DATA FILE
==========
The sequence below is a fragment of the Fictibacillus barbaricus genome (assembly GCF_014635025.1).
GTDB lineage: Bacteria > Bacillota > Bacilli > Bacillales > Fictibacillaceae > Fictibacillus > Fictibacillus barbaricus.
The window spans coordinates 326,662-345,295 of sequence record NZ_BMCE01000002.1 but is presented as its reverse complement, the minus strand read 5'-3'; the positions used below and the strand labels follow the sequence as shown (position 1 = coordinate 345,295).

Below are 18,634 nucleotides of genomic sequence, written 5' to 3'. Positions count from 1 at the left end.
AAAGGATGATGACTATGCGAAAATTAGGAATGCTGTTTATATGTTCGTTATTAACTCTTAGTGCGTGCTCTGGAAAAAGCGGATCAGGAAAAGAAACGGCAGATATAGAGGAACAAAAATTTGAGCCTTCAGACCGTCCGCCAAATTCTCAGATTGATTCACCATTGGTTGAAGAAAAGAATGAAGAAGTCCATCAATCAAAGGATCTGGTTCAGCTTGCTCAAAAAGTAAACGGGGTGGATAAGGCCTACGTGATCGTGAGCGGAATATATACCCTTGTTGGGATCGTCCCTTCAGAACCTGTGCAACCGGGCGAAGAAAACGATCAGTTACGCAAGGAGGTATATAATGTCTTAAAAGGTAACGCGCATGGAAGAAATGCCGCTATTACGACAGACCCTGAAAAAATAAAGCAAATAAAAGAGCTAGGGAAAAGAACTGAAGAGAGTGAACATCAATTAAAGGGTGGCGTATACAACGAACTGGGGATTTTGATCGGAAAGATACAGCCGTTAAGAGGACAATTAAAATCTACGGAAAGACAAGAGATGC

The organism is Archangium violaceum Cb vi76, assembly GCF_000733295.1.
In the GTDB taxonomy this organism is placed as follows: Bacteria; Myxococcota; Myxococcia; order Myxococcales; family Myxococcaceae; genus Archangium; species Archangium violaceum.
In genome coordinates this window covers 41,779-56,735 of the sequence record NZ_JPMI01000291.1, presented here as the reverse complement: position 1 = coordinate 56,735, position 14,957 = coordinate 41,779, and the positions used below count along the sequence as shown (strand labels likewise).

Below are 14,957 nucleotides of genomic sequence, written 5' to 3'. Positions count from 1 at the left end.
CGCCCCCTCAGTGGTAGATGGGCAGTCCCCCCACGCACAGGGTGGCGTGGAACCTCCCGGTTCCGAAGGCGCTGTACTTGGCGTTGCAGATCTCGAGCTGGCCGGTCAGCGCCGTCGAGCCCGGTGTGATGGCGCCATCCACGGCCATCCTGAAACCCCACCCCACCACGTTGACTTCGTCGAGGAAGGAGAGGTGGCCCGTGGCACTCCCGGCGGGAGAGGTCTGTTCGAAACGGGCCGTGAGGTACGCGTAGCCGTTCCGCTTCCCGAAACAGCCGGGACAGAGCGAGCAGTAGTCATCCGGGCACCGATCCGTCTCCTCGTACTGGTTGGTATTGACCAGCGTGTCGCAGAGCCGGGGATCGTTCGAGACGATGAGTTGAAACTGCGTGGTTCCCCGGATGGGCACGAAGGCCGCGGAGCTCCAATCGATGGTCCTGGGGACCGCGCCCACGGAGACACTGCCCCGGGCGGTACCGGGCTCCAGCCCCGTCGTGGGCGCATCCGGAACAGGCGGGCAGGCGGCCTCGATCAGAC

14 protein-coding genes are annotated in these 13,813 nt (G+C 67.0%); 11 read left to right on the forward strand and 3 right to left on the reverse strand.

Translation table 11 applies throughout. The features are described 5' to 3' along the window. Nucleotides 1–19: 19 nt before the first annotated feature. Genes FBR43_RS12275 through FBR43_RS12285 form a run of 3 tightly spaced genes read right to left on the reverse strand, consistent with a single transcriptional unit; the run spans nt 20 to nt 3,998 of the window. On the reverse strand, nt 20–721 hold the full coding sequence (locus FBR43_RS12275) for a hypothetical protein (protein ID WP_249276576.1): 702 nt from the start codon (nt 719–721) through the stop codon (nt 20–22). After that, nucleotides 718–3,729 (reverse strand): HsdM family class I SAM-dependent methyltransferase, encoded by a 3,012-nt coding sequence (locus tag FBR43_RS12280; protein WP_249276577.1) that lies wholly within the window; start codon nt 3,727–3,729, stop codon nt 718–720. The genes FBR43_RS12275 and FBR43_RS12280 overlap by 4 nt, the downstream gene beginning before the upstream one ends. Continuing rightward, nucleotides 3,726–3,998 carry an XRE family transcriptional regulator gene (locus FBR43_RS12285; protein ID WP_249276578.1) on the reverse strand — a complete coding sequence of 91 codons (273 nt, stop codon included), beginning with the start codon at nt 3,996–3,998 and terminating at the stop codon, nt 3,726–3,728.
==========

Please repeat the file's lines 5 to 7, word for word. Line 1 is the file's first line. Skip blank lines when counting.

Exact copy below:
AAAGGATGATGACTATGCGAAAATTAGGAATGCTGTTTATATGTTCGTTATTAACTCTTAGTGCGTGCTCTGGAAAAAGCGGATCAGGAAAAGAAACGGCAGATATAGAGGAACAAAAATTTGAGCCTTCAGACCGTCCGCCAAATTCTCAGATTGATTCACCATTGGTTGAAGAAAAGAATGAAGAAGTCCATCAATCAAAGGATCTGGTTCAGCTTGCTCAAAAAGTAAACGGGGTGGATAAGGCCTACGTGATCGTGAGCGGAATATATACCCTTGTTGGGATCGTCCCTTCAGAACCTGTGCAACCGGGCGAAGAAAACGATCAGTTACGCAAGGAGGTATATAATGTCTTAAAAGGTAACGCGCATGGAAGAAATGCCGCTATTACGACAGACCCTGAAAAAATAAAGCAAATAAAAGAGCTAGGGAAAAGAACTGAAGAGAGTGAACATCAATTAAAGGGTGGCGTATACAACGAACTGGGGATTTTGATCGGAAAGATACAGCCGTTAAGAGGACAATTAAAATCTACGGAAAGACAAGAGATGC

The organism is Archangium violaceum Cb vi76, assembly GCF_000733295.1.
In the GTDB taxonomy this organism is placed as follows: Bacteria; Myxococcota; Myxococcia; order Myxococcales; family Myxococcaceae; genus Archangium; species Archangium violaceum.